If you’re planning a visit to Mexico, you may want to consider coinciding it with the Day of the Dead celebrations, which take place all over Mexico, but particularly in the central and southern regions, between October 31st and November 2nd.
So, what is this fascinating festival? Well, although it takes place at the same time as Halloween and is certainly associated with it, the origins of the Mexican festival predate the arrival of European Christians on the American continent by thousands of years. To truly understand the Day of the Dead and, crucially, why and how it differs from Halloween, you have to understand that the beliefs of the ancient peoples of Mexico differed from modern ideas in several respects.
In pre-Hispanic Mexico, death was seen as another phase on the continuum of life, rather than the end of life itself. As a result, these ancient cultures chose not to mourn the dead, but instead to treat them as still-present members of their community. The Dia de Muertos was an important and, it should be understood, a happy festival, because it was believed to be a day when the spirits of the departed temporarily returned to their old homes, to celebrate with their families. The tradition of feasting on this day was intended as much for the benefit of the returning spirits, who would need food and drink after their journey back to the living world, as for the still-living celebrants.
The date of the festival is not a coincidence – it was moved from its original, early summer date to coincide with the Christian festivals of All Hallows Eve (Halloween, October 31st), All Saints’ Day (November 1st) and All Souls Day (a commemoration of all departed Christians on November 2nd) after the Spanish colonisation in the sixteenth century. Whilst the festival was Christianised, the Mexican people were allowed to keep aspects of their old practices, and so the Day of the Dead remains a noticeably joyous event to this day and many of the colourful traditions we associate with it can still be traced to those ancient beliefs.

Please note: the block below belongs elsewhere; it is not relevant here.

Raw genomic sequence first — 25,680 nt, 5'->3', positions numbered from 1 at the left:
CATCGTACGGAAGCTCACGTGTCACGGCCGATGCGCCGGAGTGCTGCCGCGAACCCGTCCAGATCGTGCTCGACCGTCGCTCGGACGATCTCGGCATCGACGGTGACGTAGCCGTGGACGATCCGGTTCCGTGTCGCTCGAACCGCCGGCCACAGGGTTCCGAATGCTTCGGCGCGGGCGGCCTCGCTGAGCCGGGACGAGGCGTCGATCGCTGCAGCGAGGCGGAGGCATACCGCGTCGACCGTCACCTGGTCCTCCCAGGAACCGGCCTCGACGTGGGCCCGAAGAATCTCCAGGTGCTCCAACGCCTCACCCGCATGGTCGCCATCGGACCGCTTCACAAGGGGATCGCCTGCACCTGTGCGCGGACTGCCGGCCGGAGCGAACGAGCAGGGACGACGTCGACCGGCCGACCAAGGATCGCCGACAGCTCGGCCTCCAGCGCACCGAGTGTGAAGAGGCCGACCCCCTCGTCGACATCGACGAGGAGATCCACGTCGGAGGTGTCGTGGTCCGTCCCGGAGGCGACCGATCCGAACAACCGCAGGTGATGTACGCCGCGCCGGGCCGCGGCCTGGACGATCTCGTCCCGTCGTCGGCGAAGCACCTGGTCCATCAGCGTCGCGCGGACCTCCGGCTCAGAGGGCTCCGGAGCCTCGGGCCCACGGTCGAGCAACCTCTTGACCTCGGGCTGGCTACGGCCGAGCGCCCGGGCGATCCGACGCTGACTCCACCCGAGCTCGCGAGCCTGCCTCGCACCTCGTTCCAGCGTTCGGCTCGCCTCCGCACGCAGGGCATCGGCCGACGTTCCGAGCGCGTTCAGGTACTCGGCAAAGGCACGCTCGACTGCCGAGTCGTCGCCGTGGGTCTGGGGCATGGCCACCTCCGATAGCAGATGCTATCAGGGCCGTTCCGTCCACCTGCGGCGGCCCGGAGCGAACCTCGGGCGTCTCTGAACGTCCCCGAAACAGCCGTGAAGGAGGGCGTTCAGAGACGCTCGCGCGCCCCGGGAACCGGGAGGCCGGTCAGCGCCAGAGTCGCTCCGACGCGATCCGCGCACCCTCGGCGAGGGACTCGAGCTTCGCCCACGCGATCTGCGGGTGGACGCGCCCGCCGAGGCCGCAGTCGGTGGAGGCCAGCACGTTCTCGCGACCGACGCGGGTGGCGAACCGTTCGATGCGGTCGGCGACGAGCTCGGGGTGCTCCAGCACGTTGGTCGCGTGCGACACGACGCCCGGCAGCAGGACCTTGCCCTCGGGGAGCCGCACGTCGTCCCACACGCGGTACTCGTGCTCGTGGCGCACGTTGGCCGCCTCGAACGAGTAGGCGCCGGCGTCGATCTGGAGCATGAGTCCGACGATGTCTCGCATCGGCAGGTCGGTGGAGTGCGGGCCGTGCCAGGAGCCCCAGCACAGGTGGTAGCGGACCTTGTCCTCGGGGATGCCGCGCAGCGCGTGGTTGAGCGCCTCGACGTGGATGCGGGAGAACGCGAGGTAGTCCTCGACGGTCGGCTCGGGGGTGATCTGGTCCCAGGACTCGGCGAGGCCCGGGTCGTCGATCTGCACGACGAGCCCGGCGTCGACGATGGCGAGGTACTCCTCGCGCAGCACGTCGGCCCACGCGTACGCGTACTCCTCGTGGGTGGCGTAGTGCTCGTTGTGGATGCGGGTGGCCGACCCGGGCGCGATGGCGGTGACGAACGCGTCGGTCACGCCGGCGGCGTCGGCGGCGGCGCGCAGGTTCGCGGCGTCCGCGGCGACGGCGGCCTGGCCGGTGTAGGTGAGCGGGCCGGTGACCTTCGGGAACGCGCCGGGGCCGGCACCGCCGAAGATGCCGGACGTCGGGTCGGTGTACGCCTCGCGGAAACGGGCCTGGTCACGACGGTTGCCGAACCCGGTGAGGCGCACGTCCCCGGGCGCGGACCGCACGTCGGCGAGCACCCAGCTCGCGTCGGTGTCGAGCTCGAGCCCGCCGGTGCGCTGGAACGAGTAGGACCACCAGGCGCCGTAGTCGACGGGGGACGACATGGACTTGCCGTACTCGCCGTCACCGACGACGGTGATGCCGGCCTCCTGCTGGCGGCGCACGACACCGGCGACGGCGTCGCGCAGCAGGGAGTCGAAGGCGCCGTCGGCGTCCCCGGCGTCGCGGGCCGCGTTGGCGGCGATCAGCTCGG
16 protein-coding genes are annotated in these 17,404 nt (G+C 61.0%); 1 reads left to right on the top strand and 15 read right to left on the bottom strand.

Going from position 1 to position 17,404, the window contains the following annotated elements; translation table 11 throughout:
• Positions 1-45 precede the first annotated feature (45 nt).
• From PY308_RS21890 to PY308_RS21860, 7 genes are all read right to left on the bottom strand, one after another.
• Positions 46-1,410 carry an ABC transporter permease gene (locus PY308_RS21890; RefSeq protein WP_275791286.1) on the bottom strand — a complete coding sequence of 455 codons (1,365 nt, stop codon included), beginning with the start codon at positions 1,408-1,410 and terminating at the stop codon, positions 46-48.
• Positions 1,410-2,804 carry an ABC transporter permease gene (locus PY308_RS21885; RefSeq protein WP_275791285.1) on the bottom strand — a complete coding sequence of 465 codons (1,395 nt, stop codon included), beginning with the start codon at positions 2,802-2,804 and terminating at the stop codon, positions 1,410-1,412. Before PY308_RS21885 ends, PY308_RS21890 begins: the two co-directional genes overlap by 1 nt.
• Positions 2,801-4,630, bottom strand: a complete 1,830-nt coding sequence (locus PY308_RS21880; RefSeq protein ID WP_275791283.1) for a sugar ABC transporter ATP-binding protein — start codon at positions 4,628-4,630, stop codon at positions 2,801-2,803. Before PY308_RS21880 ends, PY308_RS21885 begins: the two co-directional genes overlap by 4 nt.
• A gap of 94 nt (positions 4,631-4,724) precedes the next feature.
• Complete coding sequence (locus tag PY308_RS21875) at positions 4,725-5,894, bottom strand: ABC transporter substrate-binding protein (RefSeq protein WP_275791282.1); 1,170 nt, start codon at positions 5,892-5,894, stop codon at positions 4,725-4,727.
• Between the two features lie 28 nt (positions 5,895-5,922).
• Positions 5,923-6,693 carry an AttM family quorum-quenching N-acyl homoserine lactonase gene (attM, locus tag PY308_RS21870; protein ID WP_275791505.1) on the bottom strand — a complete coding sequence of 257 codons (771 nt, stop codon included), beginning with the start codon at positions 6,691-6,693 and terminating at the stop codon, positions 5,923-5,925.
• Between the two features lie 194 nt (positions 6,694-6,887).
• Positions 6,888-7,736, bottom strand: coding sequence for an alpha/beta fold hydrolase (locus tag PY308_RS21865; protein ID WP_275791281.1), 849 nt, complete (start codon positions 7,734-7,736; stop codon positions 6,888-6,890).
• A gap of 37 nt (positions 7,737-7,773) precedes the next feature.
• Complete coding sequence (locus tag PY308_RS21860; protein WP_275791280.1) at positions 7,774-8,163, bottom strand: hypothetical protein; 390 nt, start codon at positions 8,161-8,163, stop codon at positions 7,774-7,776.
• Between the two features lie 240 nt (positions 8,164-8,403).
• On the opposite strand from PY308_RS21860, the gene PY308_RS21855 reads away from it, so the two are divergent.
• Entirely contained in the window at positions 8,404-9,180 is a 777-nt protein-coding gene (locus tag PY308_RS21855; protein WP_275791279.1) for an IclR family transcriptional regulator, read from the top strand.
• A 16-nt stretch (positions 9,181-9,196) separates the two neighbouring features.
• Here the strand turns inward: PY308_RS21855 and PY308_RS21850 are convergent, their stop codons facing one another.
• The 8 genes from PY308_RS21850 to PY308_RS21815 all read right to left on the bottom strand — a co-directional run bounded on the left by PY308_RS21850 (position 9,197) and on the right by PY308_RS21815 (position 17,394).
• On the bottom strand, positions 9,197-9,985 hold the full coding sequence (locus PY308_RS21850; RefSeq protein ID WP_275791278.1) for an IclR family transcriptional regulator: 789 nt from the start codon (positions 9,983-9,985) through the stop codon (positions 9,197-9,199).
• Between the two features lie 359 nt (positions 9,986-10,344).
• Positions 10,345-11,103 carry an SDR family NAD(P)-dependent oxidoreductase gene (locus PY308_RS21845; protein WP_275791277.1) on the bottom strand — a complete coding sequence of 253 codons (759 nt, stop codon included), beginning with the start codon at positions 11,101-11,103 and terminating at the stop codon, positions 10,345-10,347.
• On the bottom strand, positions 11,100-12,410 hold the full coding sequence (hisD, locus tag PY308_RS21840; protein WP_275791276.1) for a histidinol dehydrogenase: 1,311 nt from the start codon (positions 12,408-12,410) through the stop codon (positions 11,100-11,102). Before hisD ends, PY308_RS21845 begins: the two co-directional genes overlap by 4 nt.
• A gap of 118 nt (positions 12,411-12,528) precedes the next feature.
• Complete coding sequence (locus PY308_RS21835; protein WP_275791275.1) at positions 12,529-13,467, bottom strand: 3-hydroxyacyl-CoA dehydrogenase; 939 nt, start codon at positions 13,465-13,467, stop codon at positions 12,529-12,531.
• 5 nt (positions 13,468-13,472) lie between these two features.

Whilst it is perfectly acceptable to visit Mexico at this time and enjoy the celebrations, it is important to understand that, underneath the colour and noise and fun lies a proud cultural tradition that deserves respect. Although the celebration itself is joyful, this is a time for Mexican families to be with their departed loved ones, carrying out such traditions as cleaning the graves. If you approach the festival in this spirit, you will be welcomed with open arms.
Altars, or ‘ofrenda’ are an important part of the celebration and you will see them in cemeteries and in homes. These aren’t altars in the Christian sense. Instead, they are for the presentation of gifts to the returning spirits: food, drink, photographs and sometimes, poignantly, toys for a dead child. You will also see marigold petals. Look closely and you will see that they are scattered in a path from the altar to the grave – they are there to guide the returning spirits to their resting places.
There are many other traditions associated with the Day of the Dead – too many to discuss here. Some are ancient whilst others, such as the practice of dressing as the ‘calavera Catrina’, the elegant skull, are surprisingly modern, inspired by Mexico’s great literary and artistic traditions of the early twentieth century. All are complex and intriguing, as befits the vibrant and often turbulent country that is Mexico.